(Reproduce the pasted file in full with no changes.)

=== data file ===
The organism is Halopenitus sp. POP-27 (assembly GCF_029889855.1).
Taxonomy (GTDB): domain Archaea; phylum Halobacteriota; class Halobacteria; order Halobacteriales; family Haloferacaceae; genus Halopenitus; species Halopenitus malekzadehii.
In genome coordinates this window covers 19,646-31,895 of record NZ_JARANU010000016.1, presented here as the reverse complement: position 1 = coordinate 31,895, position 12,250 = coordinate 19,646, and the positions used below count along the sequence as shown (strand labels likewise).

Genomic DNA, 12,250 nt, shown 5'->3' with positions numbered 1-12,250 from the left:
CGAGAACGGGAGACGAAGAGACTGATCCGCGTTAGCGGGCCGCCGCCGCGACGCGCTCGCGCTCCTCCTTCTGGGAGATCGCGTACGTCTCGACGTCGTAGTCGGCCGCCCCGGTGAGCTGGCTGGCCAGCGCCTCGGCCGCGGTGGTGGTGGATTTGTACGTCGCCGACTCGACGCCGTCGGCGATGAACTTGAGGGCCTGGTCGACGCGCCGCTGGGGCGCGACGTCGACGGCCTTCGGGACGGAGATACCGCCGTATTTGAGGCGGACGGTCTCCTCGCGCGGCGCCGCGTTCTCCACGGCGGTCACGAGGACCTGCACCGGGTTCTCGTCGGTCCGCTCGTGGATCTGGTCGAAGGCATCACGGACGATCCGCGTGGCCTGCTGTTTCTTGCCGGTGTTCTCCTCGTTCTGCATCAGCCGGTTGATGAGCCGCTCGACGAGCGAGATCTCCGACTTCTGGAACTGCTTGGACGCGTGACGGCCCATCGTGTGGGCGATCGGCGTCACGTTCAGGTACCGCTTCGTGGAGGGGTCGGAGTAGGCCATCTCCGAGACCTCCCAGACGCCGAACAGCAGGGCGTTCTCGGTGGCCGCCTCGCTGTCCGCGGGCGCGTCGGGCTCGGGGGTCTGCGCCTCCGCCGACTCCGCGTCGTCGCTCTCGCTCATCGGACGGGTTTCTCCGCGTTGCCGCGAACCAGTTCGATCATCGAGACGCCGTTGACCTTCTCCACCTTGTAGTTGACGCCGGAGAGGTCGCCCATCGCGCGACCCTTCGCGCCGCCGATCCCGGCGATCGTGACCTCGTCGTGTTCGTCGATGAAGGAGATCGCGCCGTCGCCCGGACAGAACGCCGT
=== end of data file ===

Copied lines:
The organism is Halopenitus sp. POP-27 (assembly GCF_029889855.1).
Taxonomy (GTDB): domain Archaea; phylum Halobacteriota; class Halobacteria; order Halobacteriales; family Haloferacaceae; genus Halopenitus; species Halopenitus malekzadehii.
In genome coordinates this window covers 19,646-31,895 of record NZ_JARANU010000016.1, presented here as the reverse complement: position 1 = coordinate 31,895, position 12,250 = coordinate 19,646, and the positions used below count along the sequence as shown (strand labels likewise).

Genomic DNA, 12,250 nt, shown 5'->3' with positions numbered 1-12,250 from the left:
CGAGAACGGGAGACGAAGAGACTGATCCGCGTTAGCGGGCCGCCGCCGCGACGCGCTCGCGCTCCTCCTTCTGGGAGATCGCGTACGTCTCGACGTCGTAGTCGGCCGCCCCGGTGAGCTGGCTGGCCAGCGCCTCGGCCGCGGTGGTGGTGGATTTGTACGTCGCCGACTCGACGCCGTCGGCGATGAACTTGAGGGCCTGGTCGACGCGCCGCTGGGGCGCGACGTCGACGGCCTTCGGGACGGAGATACCGCCGTATTTGAGGCGGACGGTCTCCTCGCGCGGCGCCGCGTTCTCCACGGCGGTCACGAGGACCTGCACCGGGTTCTCGTCGGTCCGCTCGTGGATCTGGTCGAAGGCATCACGGACGATCCGCGTGGCCTGCTGTTTCTTGCCGGTGTTCTCCTCGTTCTGCATCAGCCGGTTGATGAGCCGCTCGACGAGCGAGATCTCCGACTTCTGGAACTGCTTGGACGCGTGACGGCCCATCGTGTGGGCGATCGGCGTCACGTTCAGGTACCGCTTCGTGGAGGGGTCGGAGTAGGCCATCTCCGAGACCTCCCAGACGCCGAACAGCAGGGCGTTCTCGGTGGCCGCCTCGCTGTCCGCGGGCGCGTCGGGCTCGGGGGTCTGCGCCTCCGCCGACTCCGCGTCGTCGCTCTCGCTCATCGGACGGGTTTCTCCGCGTTGCCGCGAACCAGTTCGATCATCGAGACGCCGTTGACCTTCTCCACCTTGTAGTTGACGCCGGAGAGGTCGCCCATCGCGCGACCCTTCGCGCCGCCGATCCCGGCGATCGTGACCTCGTCGTGTTCGTCGATGAAGGAGATCGCGCCGTCGCCCGGACAGAACGCCGT